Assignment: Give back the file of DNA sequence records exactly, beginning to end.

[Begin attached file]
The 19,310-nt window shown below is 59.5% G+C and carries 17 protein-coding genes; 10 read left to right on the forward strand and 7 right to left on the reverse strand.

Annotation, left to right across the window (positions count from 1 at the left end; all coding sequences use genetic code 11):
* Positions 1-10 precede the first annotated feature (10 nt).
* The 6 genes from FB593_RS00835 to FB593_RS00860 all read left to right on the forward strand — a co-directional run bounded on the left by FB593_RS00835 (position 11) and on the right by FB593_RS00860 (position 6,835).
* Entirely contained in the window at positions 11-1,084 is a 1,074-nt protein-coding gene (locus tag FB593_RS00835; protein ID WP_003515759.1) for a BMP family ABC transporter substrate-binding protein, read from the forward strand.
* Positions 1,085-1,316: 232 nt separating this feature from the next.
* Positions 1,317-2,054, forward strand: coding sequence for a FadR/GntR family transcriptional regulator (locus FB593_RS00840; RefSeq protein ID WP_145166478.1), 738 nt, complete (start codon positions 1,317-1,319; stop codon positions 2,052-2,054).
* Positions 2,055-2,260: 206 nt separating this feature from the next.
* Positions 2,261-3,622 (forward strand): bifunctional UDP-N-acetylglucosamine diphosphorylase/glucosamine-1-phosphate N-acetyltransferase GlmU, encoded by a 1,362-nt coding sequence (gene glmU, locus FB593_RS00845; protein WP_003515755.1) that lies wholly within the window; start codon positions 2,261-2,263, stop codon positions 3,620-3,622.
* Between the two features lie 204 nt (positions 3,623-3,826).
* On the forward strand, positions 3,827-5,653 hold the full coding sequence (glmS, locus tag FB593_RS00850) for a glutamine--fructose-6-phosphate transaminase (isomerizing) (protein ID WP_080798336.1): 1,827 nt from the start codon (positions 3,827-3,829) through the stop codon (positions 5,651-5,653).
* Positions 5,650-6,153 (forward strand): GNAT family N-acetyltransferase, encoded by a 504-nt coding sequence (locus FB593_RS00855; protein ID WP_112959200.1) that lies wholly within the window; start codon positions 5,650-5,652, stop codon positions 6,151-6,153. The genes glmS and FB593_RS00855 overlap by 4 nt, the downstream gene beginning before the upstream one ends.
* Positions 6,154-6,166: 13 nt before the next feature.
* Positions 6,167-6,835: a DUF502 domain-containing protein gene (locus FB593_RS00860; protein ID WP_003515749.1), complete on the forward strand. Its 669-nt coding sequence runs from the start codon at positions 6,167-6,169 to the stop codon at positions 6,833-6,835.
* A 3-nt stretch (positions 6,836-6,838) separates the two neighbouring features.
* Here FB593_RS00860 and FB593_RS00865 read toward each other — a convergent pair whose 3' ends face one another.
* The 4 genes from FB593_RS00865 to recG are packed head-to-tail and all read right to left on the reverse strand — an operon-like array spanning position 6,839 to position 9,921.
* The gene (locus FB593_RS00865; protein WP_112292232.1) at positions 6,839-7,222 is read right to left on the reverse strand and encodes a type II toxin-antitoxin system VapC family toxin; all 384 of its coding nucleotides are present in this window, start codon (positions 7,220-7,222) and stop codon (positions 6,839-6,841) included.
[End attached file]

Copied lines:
The 19,310-nt window shown below is 59.5% G+C and carries 17 protein-coding genes; 10 read left to right on the forward strand and 7 right to left on the reverse strand.

Annotation, left to right across the window (positions count from 1 at the left end; all coding sequences use genetic code 11):
* Positions 1-10 precede the first annotated feature (10 nt).
* The 6 genes from FB593_RS00835 to FB593_RS00860 all read left to right on the forward strand — a co-directional run bounded on the left by FB593_RS00835 (position 11) and on the right by FB593_RS00860 (position 6,835).
* Entirely contained in the window at positions 11-1,084 is a 1,074-nt protein-coding gene (locus tag FB593_RS00835; protein ID WP_003515759.1) for a BMP family ABC transporter substrate-binding protein, read from the forward strand.
* Positions 1,085-1,316: 232 nt separating this feature from the next.
* Positions 1,317-2,054, forward strand: coding sequence for a FadR/GntR family transcriptional regulator (locus FB593_RS00840; RefSeq protein ID WP_145166478.1), 738 nt, complete (start codon positions 1,317-1,319; stop codon positions 2,052-2,054).
* Positions 2,055-2,260: 206 nt separating this feature from the next.
* Positions 2,261-3,622 (forward strand): bifunctional UDP-N-acetylglucosamine diphosphorylase/glucosamine-1-phosphate N-acetyltransferase GlmU, encoded by a 1,362-nt coding sequence (gene glmU, locus FB593_RS00845; protein WP_003515755.1) that lies wholly within the window; start codon positions 2,261-2,263, stop codon positions 3,620-3,622.
* Between the two features lie 204 nt (positions 3,623-3,826).
* On the forward strand, positions 3,827-5,653 hold the full coding sequence (glmS, locus tag FB593_RS00850) for a glutamine--fructose-6-phosphate transaminase (isomerizing) (protein ID WP_080798336.1): 1,827 nt from the start codon (positions 3,827-3,829) through the stop codon (positions 5,651-5,653).
* Positions 5,650-6,153 (forward strand): GNAT family N-acetyltransferase, encoded by a 504-nt coding sequence (locus FB593_RS00855; protein ID WP_112959200.1) that lies wholly within the window; start codon positions 5,650-5,652, stop codon positions 6,151-6,153. The genes glmS and FB593_RS00855 overlap by 4 nt, the downstream gene beginning before the upstream one ends.
* Positions 6,154-6,166: 13 nt before the next feature.
* Positions 6,167-6,835: a DUF502 domain-containing protein gene (locus FB593_RS00860; protein ID WP_003515749.1), complete on the forward strand. Its 669-nt coding sequence runs from the start codon at positions 6,167-6,169 to the stop codon at positions 6,833-6,835.
* A 3-nt stretch (positions 6,836-6,838) separates the two neighbouring features.
* Here FB593_RS00860 and FB593_RS00865 read toward each other — a convergent pair whose 3' ends face one another.
* The 4 genes from FB593_RS00865 to recG are packed head-to-tail and all read right to left on the reverse strand — an operon-like array spanning position 6,839 to position 9,921.
* The gene (locus FB593_RS00865; protein WP_112292232.1) at positions 6,839-7,222 is read right to left on the reverse strand and encodes a type II toxin-antitoxin system VapC family toxin; all 384 of its coding nucleotides are present in this window, start codon (positions 7,220-7,222) and stop codon (positions 6,839-6,841) included.